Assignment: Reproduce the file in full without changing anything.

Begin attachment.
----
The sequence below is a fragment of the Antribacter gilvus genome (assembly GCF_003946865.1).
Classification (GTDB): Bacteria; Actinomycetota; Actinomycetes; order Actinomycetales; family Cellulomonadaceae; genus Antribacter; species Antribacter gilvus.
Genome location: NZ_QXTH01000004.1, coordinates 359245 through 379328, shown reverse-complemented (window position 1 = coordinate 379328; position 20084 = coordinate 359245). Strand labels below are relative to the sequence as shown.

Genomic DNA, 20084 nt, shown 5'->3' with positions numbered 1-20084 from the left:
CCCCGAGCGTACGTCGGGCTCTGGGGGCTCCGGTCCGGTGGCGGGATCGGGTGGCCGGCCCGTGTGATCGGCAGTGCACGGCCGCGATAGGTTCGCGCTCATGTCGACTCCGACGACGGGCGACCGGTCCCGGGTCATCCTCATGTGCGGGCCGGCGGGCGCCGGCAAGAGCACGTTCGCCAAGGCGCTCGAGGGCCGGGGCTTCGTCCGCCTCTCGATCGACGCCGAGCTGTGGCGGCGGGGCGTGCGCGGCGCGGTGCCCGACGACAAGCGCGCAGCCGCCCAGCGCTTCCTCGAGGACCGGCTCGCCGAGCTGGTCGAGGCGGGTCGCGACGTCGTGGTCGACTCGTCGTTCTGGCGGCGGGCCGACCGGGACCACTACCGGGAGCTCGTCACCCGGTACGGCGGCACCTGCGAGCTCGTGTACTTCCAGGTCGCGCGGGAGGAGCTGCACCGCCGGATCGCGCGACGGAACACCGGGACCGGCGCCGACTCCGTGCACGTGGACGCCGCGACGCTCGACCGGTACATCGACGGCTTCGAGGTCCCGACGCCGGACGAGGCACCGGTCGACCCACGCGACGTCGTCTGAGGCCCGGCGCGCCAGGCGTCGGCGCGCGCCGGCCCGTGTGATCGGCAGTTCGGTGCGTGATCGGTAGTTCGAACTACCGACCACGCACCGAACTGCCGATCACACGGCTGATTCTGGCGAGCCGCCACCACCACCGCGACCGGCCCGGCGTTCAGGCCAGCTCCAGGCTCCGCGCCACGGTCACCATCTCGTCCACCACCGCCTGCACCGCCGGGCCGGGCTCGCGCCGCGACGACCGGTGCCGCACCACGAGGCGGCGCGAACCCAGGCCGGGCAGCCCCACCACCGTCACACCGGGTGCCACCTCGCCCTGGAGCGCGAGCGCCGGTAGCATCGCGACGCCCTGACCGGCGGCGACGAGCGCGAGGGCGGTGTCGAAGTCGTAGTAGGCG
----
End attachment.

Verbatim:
The sequence below is a fragment of the Antribacter gilvus genome (assembly GCF_003946865.1).
Classification (GTDB): Bacteria; Actinomycetota; Actinomycetes; order Actinomycetales; family Cellulomonadaceae; genus Antribacter; species Antribacter gilvus.
Genome location: NZ_QXTH01000004.1, coordinates 359245 through 379328, shown reverse-complemented (window position 1 = coordinate 379328; position 20084 = coordinate 359245). Strand labels below are relative to the sequence as shown.

Genomic DNA, 20084 nt, shown 5'->3' with positions numbered 1-20084 from the left:
CCCCGAGCGTACGTCGGGCTCTGGGGGCTCCGGTCCGGTGGCGGGATCGGGTGGCCGGCCCGTGTGATCGGCAGTGCACGGCCGCGATAGGTTCGCGCTCATGTCGACTCCGACGACGGGCGACCGGTCCCGGGTCATCCTCATGTGCGGGCCGGCGGGCGCCGGCAAGAGCACGTTCGCCAAGGCGCTCGAGGGCCGGGGCTTCGTCCGCCTCTCGATCGACGCCGAGCTGTGGCGGCGGGGCGTGCGCGGCGCGGTGCCCGACGACAAGCGCGCAGCCGCCCAGCGCTTCCTCGAGGACCGGCTCGCCGAGCTGGTCGAGGCGGGTCGCGACGTCGTGGTCGACTCGTCGTTCTGGCGGCGGGCCGACCGGGACCACTACCGGGAGCTCGTCACCCGGTACGGCGGCACCTGCGAGCTCGTGTACTTCCAGGTCGCGCGGGAGGAGCTGCACCGCCGGATCGCGCGACGGAACACCGGGACCGGCGCCGACTCCGTGCACGTGGACGCCGCGACGCTCGACCGGTACATCGACGGCTTCGAGGTCCCGACGCCGGACGAGGCACCGGTCGACCCACGCGACGTCGTCTGAGGCCCGGCGCGCCAGGCGTCGGCGCGCGCCGGCCCGTGTGATCGGCAGTTCGGTGCGTGATCGGTAGTTCGAACTACCGACCACGCACCGAACTGCCGATCACACGGCTGATTCTGGCGAGCCGCCACCACCACCGCGACCGGCCCGGCGTTCAGGCCAGCTCCAGGCTCCGCGCCACGGTCACCATCTCGTCCACCACCGCCTGCACCGCCGGGCCGGGCTCGCGCCGCGACGACCGGTGCCGCACCACGAGGCGGCGCGAACCCAGGCCGGGCAGCCCCACCACCGTCACACCGGGTGCCACCTCGCCCTGGAGCGCGAGCGCCGGTAGCATCGCGACGCCCTGACCGGCGGCGACGAGCGCGAGGGCGGTGTCGAAGTCGTAGTAGGCG